NASA’S COMMERCIAL CARGO (COTS) AND COMMERCIAL CREW PROGRAMS

NASA is engaging in the most visible examples of public-private partnerships in the space arena.  Although they are referred to as “commercial,” the government has provided the largest share of money for development of the systems and a guaranteed market for a certain number of launches.

It began with the Commercial Orbital Transportation Services (COTS) or “commercial cargo” program to develop systems to take cargo to the International Space Station (ISS), followed by the companion “commercial crew”program to ferry astronauts back and forth.  The impetus for both was a decision by President George W. Bush in 2004 to terminate the space shuttle program as soon as construction of the ISS was completed.  That meant NASA needed to find another way to take crews and cargo to and from ISS for the duration of its operational life.  The shuttle program ended in 2011.  The first commercial cargo flights began in 2012.  The commercial crew systems are still in development.  NASA must rely on Russia to take crews to and from ISS until those commercial crew systems are operational.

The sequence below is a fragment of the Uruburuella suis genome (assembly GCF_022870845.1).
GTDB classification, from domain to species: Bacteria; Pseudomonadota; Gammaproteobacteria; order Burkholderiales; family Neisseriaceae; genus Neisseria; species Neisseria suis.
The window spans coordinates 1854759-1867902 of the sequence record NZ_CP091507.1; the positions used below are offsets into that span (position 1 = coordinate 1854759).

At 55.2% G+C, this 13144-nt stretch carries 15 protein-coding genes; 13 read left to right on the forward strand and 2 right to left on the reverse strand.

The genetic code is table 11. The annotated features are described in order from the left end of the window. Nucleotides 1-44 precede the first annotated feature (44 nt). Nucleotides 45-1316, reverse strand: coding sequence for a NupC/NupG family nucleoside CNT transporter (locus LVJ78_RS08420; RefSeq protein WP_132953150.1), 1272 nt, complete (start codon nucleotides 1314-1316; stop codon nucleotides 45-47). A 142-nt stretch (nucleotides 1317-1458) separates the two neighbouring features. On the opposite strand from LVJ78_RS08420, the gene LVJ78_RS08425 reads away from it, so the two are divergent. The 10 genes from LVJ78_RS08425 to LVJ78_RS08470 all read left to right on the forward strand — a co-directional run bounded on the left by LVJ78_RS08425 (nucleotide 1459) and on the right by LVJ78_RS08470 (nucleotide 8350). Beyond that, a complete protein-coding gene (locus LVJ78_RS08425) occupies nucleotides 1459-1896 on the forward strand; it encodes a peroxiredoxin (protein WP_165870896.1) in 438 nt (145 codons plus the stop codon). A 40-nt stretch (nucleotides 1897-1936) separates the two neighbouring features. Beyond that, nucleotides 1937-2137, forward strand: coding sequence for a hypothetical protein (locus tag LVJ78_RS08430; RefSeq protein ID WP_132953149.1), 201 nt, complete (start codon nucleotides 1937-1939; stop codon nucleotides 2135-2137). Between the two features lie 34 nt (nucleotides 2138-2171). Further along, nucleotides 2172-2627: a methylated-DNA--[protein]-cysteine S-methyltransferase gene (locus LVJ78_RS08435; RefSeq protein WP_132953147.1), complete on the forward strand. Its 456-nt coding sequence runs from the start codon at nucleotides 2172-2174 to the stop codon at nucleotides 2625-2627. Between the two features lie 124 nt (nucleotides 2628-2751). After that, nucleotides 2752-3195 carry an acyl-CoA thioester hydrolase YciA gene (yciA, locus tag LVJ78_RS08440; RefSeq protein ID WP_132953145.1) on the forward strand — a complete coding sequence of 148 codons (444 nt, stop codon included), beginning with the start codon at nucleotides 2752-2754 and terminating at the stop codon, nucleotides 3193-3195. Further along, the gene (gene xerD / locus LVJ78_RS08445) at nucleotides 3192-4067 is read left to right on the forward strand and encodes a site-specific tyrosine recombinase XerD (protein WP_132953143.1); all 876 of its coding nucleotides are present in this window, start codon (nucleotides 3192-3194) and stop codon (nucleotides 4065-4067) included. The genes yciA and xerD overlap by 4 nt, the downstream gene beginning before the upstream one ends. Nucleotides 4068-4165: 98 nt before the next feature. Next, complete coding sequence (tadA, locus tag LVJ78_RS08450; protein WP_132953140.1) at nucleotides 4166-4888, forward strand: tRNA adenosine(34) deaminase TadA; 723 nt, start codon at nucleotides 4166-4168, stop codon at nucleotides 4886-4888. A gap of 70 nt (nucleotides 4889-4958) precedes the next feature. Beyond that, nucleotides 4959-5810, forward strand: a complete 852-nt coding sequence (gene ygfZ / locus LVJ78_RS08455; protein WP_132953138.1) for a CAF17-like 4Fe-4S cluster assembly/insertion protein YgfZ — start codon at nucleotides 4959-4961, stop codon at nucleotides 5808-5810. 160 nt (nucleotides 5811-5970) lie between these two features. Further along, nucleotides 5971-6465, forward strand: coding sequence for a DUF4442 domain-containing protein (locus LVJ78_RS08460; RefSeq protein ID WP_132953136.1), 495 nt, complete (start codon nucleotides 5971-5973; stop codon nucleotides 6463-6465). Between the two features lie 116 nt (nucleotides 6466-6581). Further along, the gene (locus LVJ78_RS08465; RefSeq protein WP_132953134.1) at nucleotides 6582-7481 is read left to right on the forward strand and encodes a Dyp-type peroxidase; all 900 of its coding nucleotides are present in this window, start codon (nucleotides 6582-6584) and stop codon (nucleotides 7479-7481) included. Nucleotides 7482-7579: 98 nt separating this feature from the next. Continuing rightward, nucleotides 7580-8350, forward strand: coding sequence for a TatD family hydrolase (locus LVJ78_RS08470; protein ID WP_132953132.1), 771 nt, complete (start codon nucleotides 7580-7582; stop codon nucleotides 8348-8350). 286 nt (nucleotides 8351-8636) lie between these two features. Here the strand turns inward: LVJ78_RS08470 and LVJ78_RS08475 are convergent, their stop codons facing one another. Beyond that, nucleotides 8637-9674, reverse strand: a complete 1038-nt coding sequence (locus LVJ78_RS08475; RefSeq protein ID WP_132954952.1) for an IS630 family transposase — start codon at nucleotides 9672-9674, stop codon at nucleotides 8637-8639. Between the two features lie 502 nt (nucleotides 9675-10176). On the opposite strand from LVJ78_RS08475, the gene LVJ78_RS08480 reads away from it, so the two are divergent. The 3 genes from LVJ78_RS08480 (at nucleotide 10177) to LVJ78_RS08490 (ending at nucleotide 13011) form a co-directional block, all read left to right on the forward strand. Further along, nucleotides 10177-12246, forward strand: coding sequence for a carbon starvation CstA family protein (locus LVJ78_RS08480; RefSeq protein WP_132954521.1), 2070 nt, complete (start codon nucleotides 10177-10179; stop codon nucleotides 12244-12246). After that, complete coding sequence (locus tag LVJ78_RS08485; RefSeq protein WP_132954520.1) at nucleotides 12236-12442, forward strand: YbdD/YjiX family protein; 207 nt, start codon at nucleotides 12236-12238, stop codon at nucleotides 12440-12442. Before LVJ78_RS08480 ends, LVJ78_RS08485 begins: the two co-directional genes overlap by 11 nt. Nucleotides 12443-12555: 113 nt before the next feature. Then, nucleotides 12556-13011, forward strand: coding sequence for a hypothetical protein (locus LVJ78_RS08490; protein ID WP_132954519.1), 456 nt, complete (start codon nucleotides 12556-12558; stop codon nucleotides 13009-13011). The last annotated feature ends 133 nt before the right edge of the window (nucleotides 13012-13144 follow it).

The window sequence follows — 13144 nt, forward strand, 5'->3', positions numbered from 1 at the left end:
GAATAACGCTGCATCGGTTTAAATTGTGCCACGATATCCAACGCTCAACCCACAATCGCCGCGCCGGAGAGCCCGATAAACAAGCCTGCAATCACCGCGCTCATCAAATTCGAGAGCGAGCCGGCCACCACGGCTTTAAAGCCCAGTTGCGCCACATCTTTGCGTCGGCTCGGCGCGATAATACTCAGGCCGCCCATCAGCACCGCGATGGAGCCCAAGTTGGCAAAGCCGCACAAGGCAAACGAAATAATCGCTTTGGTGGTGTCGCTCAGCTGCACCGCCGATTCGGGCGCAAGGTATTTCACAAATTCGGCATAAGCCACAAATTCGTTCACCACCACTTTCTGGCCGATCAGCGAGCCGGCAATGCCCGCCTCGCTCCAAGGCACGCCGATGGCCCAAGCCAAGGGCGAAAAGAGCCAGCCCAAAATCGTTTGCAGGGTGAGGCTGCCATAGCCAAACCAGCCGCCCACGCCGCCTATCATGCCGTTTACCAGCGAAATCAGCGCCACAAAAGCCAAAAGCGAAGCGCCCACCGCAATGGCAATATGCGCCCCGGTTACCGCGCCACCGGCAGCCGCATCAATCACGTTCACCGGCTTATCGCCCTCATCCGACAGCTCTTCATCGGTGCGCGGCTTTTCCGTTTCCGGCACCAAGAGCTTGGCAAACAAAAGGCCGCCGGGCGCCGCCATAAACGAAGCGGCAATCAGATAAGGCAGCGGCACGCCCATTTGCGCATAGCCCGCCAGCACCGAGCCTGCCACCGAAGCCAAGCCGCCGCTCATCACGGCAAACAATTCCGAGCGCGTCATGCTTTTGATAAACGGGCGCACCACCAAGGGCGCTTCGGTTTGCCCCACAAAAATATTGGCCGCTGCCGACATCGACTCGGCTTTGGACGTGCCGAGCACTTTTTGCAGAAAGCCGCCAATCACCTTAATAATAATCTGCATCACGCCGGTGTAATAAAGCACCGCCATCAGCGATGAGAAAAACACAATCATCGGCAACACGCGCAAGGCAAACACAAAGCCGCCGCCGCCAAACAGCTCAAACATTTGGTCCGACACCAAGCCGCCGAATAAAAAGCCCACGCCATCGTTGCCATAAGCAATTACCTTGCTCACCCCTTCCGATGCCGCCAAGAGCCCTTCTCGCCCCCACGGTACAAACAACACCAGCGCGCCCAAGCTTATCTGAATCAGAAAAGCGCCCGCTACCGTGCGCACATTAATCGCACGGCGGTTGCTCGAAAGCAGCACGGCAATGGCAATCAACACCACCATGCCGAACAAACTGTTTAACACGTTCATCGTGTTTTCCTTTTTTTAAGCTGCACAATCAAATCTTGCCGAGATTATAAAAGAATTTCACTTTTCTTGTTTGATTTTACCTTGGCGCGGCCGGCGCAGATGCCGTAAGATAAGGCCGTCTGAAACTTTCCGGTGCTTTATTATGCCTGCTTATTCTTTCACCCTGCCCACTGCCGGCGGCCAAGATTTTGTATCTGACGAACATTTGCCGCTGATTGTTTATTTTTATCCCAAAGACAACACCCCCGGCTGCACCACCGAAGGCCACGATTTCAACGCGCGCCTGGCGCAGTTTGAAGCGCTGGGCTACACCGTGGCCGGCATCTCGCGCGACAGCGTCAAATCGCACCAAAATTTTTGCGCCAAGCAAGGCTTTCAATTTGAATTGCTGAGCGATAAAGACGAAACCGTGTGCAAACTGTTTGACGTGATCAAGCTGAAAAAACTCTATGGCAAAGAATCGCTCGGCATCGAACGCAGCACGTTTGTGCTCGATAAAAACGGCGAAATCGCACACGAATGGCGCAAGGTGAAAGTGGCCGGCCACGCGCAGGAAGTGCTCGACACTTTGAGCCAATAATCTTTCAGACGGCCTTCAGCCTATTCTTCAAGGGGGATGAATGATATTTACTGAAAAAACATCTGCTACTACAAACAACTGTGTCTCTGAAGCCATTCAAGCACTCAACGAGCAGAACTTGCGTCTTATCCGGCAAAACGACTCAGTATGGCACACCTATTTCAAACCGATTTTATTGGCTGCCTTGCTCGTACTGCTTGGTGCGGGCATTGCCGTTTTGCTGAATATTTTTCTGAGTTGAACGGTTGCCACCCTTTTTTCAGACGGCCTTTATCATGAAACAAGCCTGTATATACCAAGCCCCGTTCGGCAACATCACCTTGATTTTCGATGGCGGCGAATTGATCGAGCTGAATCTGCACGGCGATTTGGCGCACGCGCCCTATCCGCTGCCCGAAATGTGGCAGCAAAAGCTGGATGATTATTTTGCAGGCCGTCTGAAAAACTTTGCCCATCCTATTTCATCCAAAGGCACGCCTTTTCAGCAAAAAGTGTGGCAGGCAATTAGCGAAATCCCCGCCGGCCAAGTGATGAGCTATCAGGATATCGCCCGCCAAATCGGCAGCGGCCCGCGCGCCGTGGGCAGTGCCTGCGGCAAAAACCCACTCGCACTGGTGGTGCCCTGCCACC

Commercial Cargo

NASA initiated the Commercial Orbital Transportation Services (COTS) program in 2006 for the private sector to develop spacecraft and rockets to take cargo to the ISS in partnership with the government.  NASA wanted to ensure competition, so signed Space Act Agreements (SAAs) with two companies, SpaceX and Rocketplane Kistler, to begin operational service to the ISS beginning in 2011.  Rocketplane Kistler did not meet its required milestones and NASA terminated that agreement in 2007.  NASA signed an SAA with Orbital Sciences Corp. (now Orbital ATK) in 2008 to replace Rocketplane Kistler.